Spy Glass Page 64

“Why do you need Kiki?” I asked.

“To cut through the plains and get to the Citadel faster,” she snapped in impatience.

“But if the boy is protected and Bain can’t get close, why do you think you can?” Yelena asked.

“The boy is terrified of Bain. He doesn’t like me, but at least he’s not afraid of me. And I have to try,” she said.

“Take Valek,” Yelena said. “His immunity—”

“A good idea, except the boy is scared of men. He’s a runaway.”

“How about Fisk?” I asked. He had been homeless, but now he was the leader of the Helper’s Guild, which gave beggars and runaways jobs.

“Tried him already. Didn’t work.” Irys turned her hands up in a helpless gesture. “I’m open to suggestions.”

“A Curare-laced dart shot with a blowgun,” Yelena said.

“The boy’s built a barrier that repels objects and people. No one can get close to him.”

“Valek could disguise himself as a woman,” Yelena said.

Irys considered. “The boy’s pretty smart. He might see through the disguise.”

“And what happens when the boy discovers he’s been tricked?” I asked. “It won’t help with his trust issues.”

“That doesn’t matter right now. Saving his life and the power blanket is the most important. If we had your…”

She didn’t need to say my glass magic. If I had it, this situation wouldn’t be a problem at all. Then I closed my eyes as I realized I’d been an idiot. When I opened them, I met Yelena’s questioning gaze and nodded.

“Irys,” I said, “I’m coming with you.”



I explained to her about my immunity.

“Why didn’t you tell me before?” Her loud question caused several guests to stop their conversations and glance our way.

“Many reasons. I promise I’ll tell you everything en route to the Citadel,” I said, getting to my feet.

Sensing something was wrong, Kade and Valek joined us.

“Can you be ready to leave in an hour?” Irys asked me.

“Yes.” I kicked off my shoes and grabbed them.

Kade opened his mouth, but I pulled him along with me as I hurried to my room. Changing into travel clothes and packing a few things, I summarized the crisis for Kade. “I know. I’m rushing off again. But how can I not?”

“You can’t.”

“Moonlight’s a Sandseed horse. Come with me?” I asked.

“I won’t be much help. And I’m needed on the coast,” he said.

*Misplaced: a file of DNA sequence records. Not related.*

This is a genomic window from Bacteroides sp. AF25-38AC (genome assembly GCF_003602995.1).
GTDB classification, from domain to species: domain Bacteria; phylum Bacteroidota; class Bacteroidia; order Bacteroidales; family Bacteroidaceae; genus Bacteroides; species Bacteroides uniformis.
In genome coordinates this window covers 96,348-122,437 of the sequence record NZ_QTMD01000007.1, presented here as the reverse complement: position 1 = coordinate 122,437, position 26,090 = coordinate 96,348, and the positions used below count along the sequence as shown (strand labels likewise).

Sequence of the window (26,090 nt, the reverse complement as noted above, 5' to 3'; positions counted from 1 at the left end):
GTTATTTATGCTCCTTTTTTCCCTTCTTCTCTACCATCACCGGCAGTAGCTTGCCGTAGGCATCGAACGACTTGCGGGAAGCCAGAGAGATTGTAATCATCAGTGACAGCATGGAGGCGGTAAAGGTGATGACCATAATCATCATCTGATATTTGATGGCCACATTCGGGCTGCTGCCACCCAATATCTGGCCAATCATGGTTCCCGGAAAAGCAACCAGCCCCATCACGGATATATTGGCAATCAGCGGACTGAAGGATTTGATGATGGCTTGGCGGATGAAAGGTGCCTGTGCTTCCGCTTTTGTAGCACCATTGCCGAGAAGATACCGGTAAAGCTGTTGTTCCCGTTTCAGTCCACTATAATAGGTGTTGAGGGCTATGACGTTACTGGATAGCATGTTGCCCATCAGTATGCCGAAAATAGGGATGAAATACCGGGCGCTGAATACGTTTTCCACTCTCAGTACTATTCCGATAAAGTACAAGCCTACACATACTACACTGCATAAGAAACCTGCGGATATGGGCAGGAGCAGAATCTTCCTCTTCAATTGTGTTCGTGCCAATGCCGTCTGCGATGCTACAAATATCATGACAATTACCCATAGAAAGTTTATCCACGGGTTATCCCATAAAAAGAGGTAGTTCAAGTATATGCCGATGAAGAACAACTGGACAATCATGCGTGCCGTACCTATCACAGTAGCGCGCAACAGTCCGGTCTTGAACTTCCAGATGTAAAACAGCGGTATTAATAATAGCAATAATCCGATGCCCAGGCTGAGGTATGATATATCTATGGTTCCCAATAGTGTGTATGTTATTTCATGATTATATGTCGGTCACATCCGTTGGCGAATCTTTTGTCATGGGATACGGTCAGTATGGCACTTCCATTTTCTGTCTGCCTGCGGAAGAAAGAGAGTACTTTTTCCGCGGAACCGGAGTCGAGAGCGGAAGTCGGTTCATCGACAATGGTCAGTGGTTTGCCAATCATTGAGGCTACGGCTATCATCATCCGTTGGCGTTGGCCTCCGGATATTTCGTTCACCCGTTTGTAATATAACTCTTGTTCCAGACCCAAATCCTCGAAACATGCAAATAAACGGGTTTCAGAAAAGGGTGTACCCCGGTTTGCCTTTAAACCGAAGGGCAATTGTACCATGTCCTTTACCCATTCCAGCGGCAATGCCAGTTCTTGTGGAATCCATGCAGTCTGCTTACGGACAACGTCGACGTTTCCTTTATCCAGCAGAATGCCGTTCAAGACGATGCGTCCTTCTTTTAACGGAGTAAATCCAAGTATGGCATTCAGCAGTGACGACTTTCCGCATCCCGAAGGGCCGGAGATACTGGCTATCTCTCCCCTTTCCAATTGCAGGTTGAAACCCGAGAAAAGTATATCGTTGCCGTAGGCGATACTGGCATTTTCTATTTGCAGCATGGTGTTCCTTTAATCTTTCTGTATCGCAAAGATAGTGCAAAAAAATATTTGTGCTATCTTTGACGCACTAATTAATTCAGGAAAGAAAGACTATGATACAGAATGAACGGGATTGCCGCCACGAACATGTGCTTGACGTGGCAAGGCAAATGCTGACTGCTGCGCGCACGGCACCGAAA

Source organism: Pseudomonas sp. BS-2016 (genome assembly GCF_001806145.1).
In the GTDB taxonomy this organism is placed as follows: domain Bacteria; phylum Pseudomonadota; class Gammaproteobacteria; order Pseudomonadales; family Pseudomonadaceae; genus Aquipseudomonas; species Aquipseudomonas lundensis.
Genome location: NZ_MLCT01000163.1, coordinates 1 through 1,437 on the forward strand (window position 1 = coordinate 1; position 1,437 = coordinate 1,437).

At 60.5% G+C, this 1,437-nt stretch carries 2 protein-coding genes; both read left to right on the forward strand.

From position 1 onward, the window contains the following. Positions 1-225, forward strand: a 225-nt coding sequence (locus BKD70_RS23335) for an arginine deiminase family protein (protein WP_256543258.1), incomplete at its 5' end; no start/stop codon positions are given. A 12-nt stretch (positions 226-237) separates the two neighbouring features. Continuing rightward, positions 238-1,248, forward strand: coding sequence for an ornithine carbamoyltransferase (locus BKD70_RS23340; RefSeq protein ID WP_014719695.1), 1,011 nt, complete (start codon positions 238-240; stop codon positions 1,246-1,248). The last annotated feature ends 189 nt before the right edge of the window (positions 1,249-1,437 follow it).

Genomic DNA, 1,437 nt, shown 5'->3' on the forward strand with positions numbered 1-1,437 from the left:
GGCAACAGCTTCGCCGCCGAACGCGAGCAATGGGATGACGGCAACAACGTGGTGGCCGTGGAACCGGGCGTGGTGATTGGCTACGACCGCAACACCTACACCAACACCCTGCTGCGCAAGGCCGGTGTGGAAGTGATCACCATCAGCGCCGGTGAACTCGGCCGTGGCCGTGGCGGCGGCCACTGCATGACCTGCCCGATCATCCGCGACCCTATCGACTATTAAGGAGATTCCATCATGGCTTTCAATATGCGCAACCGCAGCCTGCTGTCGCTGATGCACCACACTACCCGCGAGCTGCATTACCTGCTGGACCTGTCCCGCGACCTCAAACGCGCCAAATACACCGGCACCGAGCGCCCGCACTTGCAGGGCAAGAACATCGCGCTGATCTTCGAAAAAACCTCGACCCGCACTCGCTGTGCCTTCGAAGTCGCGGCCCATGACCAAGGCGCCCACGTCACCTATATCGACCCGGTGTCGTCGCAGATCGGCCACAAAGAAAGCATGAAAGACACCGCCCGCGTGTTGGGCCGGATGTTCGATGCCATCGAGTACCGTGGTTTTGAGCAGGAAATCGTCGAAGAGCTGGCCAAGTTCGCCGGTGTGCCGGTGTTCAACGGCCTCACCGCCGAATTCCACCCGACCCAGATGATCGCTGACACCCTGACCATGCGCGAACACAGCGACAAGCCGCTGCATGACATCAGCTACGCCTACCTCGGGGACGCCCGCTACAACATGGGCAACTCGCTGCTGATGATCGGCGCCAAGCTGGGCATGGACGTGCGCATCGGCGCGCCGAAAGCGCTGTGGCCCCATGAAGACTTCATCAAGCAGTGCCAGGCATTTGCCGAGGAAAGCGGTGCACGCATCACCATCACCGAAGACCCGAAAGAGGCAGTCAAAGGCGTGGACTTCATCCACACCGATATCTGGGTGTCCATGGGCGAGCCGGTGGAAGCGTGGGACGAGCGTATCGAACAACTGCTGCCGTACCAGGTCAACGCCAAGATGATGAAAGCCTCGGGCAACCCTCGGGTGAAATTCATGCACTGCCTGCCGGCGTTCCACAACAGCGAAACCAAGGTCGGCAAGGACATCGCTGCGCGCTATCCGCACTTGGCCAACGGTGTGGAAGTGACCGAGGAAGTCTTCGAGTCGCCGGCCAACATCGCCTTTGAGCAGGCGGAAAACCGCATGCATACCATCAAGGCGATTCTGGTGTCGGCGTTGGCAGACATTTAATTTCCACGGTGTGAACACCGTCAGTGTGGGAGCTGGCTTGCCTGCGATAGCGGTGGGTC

Although I expected his answer, regret touched me. “I get credit for asking you. Remember that.” I poked him on the shoulder to emphasize my point. He latched onto my wrist and drew me in close.

“And I want a rain check on that dress.” He kissed me with a fierce passion that left me dizzy. He stepped back. “Remember that.”

My lips tingled. “Won’t be a problem.”

When I finished gathering my travel gear, I paused for a moment to collect my thoughts. “Please make my apologies to my family. My mother’s going to be livid.”

“I’ll explain it to her,” Kade said.

“I’m glad you understand.”

He gave me a sad smile. “I do. Yet inside—” he pointed to his chest “—I’d rather you were coming with me to the coast.”

We joined Irys, Yelena and Valek by the horses. Both Kiki and Quartz had been saddled and were ready to go.

A slight brush of magic touched me as Yelena communicated with Kiki. When she finished, I asked her what name the horses had given me.

She chewed on her lower lip. “They aren’t very imaginative.”

“Glass Lady?” I guessed.

“No.” Yelena cocked her head, studying me. “I’m not going to tell you.”

“Why not?”

“You haven’t reclaimed it yet.”

“That doesn’t make sense. How complicated can it be? You just said they’re not imaginative.”

“If I told you, you wouldn’t believe why they chose that name. When you’re ready, I will tell you.” End of discussion.

Before I could protest, Valek said, “We’ll send word if we find anything.” He was referring to my blood.

“Thanks.” I hopped up on Quartz.

Irys and I said a final round of goodbyes and then turned the horses toward the Avibian Plains. When we reached the tall grasses, Irys spurred Kiki into the gust-of-wind gait and Quartz followed. The plains distorted around us as we sailed over the ground.

For the next two days, Kiki and Quartz set the pace. They stopped when they were tired, and nudged us when they wished to go. Their efforts brought us to the Citadel three days earlier than a normal horse.

We arrived in the early morning, shot through the south entrance gate and turned west. The Citadel’s streets flowed under Quartz’s hooves. Surprised shouts followed as she dodged pedestrians. Amazed at Quartz’s speed and agility after two days of hard riding, I hung on to her mane.

Zigzagging through the intricate maze of the residential quarters, I hoped we would arrive in time to save the boy.

Kiki and Quartz stopped near an entrance to an alley too narrow for them to fit.

Irys jumped to the ground. “Come on. This way.”

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